DVD Review: Boot Camp (2007)

Now on DVD

If you thought that Catholic school nuns with rulers were vicious, wait until you get a load of the torturous discipline served up in director Christian Duguay's Boot Camp.

Perhaps hoping to cash in on the coveted hotness of its beautiful Forgetting Sarah Marshall and Extract star Mila Kunis who's adored by men both for her looks and voice-work on TV's popular Family Guy, this straight-to-disc MGM release proudly dangles the description of "Unrated" as a sultry carrot only to beat you senseless with the stick utilized shortly after the movie begins.

Much like pet-owners who want their dogs to be trained without doing any of it themselves, the brainwashing Pavlovian individuals who run the ironically named Camp Serenity liken the at-risk kids to dogs after they're granted legal control of the teens whose lives have been signed away by parents who have given up trying to raise the individuals they brought into the world.

Yet before you judge, you must admit that sometimes when you see out-of-control teens on talk shows or even in your everyday life, the most immediate response to their immature and dangerous behavior may in fact be, "man, they should go to boot camp."

However, in this film which is based on true events, we're informed as the work opens and closes that there's currently more than 200 of these "tough love" facilities around the world which have housed hundreds of thousands of kids since the 1970s with either very little or no governmental regulation or involvement.

Moreover, with some camps located in areas of the world where young adults have far less rights than they do even on our soil where reports of deaths, rapes, and inhumane treatment at these facilities is not all that uncommon, you start wondering just what kind of world we live in where the government and parents haven't banded together to fight for the human rights of the children that others have essentially thrown away.

While Duguay's thesis and belief about these camps is as clear as mine is right from the start and the film defies logic frequently to keep pushing his agenda, the stark brutality depicted throughout makes it quite difficult to sit through. Shortly into the film, a handful of kids are pulled from whatever situation they're in whether in their room studying or at a party, some drugged, all restrained with flex cuffs with parental consent before they arrive on an island in Fiji.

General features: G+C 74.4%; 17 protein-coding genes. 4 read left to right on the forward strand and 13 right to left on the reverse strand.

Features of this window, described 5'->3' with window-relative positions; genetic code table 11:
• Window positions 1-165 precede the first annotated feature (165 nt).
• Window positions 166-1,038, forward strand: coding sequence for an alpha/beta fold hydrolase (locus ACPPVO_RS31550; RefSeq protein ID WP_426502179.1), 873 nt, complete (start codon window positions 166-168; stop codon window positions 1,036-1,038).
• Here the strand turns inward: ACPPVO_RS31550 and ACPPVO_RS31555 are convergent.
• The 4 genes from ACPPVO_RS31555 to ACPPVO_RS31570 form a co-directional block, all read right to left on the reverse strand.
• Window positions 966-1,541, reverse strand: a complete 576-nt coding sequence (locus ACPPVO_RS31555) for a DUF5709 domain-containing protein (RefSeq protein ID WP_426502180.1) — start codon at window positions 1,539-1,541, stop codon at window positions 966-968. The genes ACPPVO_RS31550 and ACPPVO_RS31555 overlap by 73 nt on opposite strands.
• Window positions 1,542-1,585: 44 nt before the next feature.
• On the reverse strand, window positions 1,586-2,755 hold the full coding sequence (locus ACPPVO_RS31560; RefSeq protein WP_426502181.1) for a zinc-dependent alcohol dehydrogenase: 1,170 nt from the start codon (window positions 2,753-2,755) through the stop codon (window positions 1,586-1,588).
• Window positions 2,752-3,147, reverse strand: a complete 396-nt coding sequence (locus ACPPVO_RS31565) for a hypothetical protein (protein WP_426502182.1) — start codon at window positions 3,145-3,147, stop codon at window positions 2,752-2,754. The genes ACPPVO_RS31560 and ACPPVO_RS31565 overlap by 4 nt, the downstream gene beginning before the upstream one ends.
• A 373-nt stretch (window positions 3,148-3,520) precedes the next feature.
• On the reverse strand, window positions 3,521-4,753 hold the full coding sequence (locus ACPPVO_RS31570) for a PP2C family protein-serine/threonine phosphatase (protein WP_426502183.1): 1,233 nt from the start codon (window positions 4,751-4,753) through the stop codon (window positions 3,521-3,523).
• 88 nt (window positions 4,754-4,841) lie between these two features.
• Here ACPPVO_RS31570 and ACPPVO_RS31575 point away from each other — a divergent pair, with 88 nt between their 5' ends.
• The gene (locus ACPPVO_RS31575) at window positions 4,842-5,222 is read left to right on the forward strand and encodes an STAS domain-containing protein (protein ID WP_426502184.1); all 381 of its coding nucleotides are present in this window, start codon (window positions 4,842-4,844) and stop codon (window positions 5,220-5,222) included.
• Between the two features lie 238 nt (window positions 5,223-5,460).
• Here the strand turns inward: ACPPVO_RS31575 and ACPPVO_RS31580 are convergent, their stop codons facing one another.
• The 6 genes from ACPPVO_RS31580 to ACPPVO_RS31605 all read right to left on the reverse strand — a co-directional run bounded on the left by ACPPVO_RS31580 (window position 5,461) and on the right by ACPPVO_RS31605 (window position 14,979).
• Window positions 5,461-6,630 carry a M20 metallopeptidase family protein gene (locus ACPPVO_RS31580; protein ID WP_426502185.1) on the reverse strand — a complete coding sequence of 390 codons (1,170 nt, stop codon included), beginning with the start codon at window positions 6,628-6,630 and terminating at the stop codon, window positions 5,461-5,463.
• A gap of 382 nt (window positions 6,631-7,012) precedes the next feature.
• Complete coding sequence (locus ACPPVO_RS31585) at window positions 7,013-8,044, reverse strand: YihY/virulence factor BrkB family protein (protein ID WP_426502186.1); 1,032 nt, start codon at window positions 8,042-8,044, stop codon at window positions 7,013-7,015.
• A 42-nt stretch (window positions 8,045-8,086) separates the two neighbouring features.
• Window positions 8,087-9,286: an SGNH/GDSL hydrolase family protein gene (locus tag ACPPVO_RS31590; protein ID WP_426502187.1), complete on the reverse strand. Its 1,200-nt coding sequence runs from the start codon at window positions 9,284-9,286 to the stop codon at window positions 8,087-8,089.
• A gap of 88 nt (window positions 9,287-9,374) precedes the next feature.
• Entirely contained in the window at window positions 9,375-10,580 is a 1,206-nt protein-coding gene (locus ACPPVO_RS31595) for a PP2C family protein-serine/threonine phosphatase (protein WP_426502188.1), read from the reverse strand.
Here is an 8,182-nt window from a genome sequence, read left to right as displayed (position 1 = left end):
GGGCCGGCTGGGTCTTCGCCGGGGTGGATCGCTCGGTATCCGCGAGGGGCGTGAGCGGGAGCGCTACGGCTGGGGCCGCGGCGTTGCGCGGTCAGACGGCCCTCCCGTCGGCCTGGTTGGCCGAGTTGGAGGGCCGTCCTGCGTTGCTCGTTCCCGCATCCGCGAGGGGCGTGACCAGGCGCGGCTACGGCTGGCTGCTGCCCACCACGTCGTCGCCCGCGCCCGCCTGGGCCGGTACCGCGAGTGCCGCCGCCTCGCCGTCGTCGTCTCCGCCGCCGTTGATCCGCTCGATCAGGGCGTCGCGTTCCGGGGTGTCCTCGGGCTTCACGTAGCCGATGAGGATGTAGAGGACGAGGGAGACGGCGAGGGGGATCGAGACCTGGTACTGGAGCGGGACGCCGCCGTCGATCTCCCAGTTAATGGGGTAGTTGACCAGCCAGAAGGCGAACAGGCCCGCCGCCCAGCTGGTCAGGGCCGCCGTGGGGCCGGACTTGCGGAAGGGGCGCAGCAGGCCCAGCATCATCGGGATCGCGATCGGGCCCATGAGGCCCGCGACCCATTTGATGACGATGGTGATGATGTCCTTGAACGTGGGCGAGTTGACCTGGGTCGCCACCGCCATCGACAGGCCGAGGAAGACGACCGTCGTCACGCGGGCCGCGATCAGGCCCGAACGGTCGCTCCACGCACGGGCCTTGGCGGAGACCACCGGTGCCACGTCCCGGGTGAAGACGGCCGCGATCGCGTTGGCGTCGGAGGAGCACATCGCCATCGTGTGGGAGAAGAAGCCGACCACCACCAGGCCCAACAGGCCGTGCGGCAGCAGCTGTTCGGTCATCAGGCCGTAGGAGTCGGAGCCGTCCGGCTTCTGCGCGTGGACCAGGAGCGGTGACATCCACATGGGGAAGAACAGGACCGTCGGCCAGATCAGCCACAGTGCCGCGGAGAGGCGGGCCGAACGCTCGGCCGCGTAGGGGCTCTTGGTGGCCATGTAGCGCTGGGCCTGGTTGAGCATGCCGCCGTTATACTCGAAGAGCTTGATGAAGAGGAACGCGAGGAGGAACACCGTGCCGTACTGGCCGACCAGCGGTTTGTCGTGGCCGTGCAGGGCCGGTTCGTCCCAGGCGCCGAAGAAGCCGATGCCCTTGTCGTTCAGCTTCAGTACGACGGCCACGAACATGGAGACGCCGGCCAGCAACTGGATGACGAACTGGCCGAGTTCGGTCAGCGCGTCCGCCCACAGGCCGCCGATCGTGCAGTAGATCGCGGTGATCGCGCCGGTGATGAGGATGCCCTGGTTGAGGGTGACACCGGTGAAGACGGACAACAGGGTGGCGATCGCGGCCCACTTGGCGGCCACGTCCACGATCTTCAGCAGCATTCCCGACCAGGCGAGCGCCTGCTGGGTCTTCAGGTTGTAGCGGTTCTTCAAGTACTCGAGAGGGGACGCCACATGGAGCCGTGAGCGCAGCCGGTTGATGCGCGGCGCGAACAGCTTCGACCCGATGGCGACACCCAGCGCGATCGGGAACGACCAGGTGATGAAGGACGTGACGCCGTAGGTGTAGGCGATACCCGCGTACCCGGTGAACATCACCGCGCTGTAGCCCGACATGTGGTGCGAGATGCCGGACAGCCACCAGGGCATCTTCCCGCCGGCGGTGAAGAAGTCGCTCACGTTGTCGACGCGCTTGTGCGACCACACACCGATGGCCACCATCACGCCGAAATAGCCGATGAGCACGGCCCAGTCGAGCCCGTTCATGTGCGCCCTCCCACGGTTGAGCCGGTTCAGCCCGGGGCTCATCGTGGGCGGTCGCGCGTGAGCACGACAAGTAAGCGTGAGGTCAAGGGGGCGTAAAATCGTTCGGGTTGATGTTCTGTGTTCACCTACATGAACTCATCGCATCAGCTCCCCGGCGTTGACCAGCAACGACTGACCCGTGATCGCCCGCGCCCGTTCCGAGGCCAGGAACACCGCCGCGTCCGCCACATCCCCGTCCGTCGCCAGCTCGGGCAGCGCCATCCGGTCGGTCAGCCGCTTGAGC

While there are no walls in their new prison, it's the opposite of a tropical paradise as all teens are given ankle tracking devices that go off if they venture too far and upon arrival, they're chained to stones at the edge of the ocean all night as the tide violently tries to pull them away under the sea. Deprived of sleep and food, the brainwashing begins and while a few are hesitant to say the least, the most willful new arrival is Mila Kunis' Sophie.

Just before being bound and drugged by the security men of Camp Serenity, she'd asked her loyal boyfriend Ben (Gregory Smith) to escape to a different state to marry her so that she could put an end to her miserable existence living with her bullying stepfather and doormat mother. Still reeling since the death of her father, the obviously smart Sophie seems to be a prime example of a teen acting out for attention. Yet soon she even begins losing hope in the middle of nowhere where teens move from different color shirts and meal rations signifying their progress in the brainwashing system created by Dr. Hail (Peter Stormare) that encourages the teens to discipline and beat each other into submission and forced confessions as to why they are there.